The stench of rotten fish sent my nostrils twitching as I climbed out of my waggon. I was to learn that birds such as Shag don't tidy up after themselves when they drop bits of fish. I joined the obligatory tour, our German guide gave a short presentation, and then we promptly trooped up a winding path towards the top of the head to a hide. Albatrosses don't go in for flapping their wings and flying, they like a strong wind into which they can spread their enormous 3m wingspan (they are second in size to the wandering albatross), step off a slope and just soar into the air. Today we had of course a slight breeze, so no flying displays from the Royal Albatross.
Red-billed Gulls and Their Chicks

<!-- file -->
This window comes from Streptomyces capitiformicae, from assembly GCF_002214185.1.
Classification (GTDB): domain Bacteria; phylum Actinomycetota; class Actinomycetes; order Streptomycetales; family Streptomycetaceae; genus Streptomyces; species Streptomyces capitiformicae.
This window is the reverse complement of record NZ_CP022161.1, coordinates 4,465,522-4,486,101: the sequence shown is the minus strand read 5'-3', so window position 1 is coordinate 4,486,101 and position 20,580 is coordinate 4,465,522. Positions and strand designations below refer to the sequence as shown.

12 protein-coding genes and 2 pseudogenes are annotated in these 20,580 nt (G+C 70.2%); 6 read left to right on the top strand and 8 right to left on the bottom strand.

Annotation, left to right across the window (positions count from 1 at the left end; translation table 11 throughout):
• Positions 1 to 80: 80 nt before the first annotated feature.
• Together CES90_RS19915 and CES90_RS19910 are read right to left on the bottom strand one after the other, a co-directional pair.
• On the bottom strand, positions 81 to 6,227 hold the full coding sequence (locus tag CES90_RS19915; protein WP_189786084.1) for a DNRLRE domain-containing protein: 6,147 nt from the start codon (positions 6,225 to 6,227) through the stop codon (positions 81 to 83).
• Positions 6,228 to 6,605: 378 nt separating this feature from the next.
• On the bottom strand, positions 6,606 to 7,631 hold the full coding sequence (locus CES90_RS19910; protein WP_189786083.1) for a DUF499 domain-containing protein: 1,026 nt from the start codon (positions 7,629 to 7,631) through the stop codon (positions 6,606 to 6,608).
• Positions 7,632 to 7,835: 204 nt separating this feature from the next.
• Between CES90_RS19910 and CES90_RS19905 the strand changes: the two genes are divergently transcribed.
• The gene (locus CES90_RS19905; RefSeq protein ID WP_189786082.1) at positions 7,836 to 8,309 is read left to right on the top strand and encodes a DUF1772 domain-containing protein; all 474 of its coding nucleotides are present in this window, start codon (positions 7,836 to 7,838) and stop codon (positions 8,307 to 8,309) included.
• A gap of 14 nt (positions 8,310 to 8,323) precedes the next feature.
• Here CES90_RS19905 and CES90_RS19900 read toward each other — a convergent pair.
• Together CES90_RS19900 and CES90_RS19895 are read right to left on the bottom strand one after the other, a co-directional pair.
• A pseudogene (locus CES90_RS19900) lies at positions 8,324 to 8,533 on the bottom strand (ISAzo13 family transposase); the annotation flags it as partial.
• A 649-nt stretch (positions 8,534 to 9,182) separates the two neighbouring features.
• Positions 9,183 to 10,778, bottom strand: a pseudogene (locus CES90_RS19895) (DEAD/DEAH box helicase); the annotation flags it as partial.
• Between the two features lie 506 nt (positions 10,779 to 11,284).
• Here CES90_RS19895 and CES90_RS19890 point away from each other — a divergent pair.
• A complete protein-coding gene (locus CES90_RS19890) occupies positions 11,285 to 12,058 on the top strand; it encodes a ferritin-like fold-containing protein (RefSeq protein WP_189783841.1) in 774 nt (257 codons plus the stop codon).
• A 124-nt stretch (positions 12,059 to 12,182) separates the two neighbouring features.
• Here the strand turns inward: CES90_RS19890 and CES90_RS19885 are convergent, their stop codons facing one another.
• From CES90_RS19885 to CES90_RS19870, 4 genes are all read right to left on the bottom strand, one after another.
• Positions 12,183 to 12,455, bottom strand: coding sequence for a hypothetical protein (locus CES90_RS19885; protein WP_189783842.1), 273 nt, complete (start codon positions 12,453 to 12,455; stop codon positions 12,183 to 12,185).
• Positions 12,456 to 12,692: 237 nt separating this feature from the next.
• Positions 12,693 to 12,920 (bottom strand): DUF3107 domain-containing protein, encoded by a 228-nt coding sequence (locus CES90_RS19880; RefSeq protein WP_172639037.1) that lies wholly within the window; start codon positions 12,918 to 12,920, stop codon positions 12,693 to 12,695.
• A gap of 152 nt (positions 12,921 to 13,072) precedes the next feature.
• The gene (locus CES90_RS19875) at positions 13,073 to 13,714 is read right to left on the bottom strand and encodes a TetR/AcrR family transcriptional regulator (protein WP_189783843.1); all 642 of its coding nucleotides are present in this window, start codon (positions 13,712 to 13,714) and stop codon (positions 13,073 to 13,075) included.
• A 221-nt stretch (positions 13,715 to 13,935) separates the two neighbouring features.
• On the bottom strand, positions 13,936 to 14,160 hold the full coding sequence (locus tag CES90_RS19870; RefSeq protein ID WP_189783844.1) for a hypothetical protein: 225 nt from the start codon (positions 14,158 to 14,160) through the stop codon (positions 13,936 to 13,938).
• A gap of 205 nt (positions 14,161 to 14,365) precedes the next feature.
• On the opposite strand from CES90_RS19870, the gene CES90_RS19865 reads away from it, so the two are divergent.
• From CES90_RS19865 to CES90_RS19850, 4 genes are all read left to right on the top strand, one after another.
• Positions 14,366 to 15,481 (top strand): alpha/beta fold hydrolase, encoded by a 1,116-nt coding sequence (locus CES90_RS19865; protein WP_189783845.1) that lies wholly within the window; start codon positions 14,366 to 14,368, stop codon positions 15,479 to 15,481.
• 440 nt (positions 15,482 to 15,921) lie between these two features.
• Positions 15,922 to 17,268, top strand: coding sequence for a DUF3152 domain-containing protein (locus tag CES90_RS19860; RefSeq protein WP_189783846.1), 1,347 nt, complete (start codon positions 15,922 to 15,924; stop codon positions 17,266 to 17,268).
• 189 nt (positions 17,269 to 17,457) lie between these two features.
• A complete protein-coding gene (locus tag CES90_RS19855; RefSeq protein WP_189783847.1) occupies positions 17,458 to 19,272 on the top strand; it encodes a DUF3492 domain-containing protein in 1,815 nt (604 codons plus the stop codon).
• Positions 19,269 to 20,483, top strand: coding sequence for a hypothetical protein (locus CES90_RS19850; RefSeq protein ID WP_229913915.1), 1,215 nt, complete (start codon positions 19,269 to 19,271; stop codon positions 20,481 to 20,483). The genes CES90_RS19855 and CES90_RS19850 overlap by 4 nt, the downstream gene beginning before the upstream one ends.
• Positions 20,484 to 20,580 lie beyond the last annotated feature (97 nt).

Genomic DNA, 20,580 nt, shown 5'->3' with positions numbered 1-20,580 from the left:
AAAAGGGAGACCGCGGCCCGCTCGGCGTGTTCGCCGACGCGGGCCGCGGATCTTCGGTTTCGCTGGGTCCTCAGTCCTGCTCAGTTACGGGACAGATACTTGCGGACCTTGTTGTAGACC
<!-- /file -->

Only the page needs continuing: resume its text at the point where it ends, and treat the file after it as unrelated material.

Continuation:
Our guide pointed out a female of the species, only 12m away, fast asleep as she incubated a solitary egg; the birds only lay a single egg per season. The female and her mate, who would be partners for life, would have mated in October, and the egg would have been laid in November. Once laid, the partners would take it in turns to stay on the nest for 7 days or so, usually sleeping, while the other parent disappeared off for that time just feeding themselves. The cycle would repeat over the incubation period of 11 weeks, one of the longest incubation periods of any bird.